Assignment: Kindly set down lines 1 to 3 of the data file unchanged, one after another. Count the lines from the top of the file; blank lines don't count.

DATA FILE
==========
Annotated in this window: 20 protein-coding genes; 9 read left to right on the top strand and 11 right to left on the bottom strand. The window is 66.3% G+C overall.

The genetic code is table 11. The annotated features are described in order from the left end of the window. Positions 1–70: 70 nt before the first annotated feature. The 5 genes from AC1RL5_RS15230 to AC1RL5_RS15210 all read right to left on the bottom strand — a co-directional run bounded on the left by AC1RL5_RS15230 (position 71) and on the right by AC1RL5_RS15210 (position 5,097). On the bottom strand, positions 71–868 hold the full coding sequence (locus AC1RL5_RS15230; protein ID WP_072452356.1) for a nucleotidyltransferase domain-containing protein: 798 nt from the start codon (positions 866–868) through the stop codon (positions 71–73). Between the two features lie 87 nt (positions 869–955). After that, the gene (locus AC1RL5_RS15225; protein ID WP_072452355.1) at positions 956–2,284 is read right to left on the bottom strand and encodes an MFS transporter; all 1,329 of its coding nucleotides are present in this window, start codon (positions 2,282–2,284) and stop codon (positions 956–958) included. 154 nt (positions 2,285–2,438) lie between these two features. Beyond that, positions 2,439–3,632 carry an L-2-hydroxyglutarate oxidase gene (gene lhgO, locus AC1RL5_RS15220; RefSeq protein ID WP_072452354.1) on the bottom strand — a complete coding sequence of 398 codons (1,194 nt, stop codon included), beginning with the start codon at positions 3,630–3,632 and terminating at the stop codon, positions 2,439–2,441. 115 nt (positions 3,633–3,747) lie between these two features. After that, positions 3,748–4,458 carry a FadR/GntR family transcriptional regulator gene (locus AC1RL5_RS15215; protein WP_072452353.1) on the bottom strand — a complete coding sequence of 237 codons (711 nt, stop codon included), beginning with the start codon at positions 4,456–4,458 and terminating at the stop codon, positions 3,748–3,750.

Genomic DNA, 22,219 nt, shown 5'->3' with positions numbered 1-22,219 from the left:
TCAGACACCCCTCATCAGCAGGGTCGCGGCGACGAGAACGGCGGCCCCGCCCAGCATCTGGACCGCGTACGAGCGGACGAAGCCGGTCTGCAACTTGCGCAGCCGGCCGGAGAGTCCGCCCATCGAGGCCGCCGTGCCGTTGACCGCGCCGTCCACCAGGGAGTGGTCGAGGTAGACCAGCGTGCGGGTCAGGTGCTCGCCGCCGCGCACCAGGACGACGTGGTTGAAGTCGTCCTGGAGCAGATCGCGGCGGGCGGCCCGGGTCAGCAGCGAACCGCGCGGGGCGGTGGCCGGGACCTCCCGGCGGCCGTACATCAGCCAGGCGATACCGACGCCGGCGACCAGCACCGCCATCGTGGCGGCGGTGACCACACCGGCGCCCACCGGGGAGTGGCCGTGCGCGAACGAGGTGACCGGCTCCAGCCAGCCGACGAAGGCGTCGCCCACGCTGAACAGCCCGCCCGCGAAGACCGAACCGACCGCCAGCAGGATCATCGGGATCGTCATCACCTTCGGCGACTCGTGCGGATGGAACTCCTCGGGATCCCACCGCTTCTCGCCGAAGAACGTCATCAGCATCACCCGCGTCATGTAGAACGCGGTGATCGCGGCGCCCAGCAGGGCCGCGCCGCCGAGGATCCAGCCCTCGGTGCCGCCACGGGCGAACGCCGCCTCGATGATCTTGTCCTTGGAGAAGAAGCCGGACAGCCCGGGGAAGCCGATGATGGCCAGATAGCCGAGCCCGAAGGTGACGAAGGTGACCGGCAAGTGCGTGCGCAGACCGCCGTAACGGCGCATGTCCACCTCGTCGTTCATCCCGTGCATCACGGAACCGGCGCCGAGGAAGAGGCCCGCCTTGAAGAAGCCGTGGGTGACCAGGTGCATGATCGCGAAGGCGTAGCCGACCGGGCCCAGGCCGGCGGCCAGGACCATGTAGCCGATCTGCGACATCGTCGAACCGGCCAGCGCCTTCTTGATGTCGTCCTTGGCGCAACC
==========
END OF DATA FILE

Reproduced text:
Annotated in this window: 20 protein-coding genes; 9 read left to right on the top strand and 11 right to left on the bottom strand. The window is 66.3% G+C overall.

The genetic code is table 11. The annotated features are described in order from the left end of the window. Positions 1–70: 70 nt before the first annotated feature. The 5 genes from AC1RL5_RS15230 to AC1RL5_RS15210 all read right to left on the bottom strand — a co-directional run bounded on the left by AC1RL5_RS15230 (position 71) and on the right by AC1RL5_RS15210 (position 5,097). On the bottom strand, positions 71–868 hold the full coding sequence (locus AC1RL5_RS15230; protein ID WP_072452356.1) for a nucleotidyltransferase domain-containing protein: 798 nt from the start codon (positions 866–868) through the stop codon (positions 71–73). Between the two features lie 87 nt (positions 869–955). After that, the gene (locus AC1RL5_RS15225; protein ID WP_072452355.1) at positions 956–2,284 is read right to left on the bottom strand and encodes an MFS transporter; all 1,329 of its coding nucleotides are present in this window, start codon (positions 2,282–2,284) and stop codon (positions 956–958) included. 154 nt (positions 2,285–2,438) lie between these two features. Beyond that, positions 2,439–3,632 carry an L-2-hydroxyglutarate oxidase gene (gene lhgO, locus AC1RL5_RS15220; RefSeq protein ID WP_072452354.1) on the bottom strand — a complete coding sequence of 398 codons (1,194 nt, stop codon included), beginning with the start codon at positions 3,630–3,632 and terminating at the stop codon, positions 2,439–2,441. 115 nt (positions 3,633–3,747) lie between these two features. After that, positions 3,748–4,458 carry a FadR/GntR family transcriptional regulator gene (locus AC1RL5_RS15215; protein WP_072452353.1) on the bottom strand — a complete coding sequence of 237 codons (711 nt, stop codon included), beginning with the start codon at positions 4,456–4,458 and terminating at the stop codon, positions 3,748–3,750.

Genomic DNA, 22,219 nt, shown 5'->3' with positions numbered 1-22,219 from the left: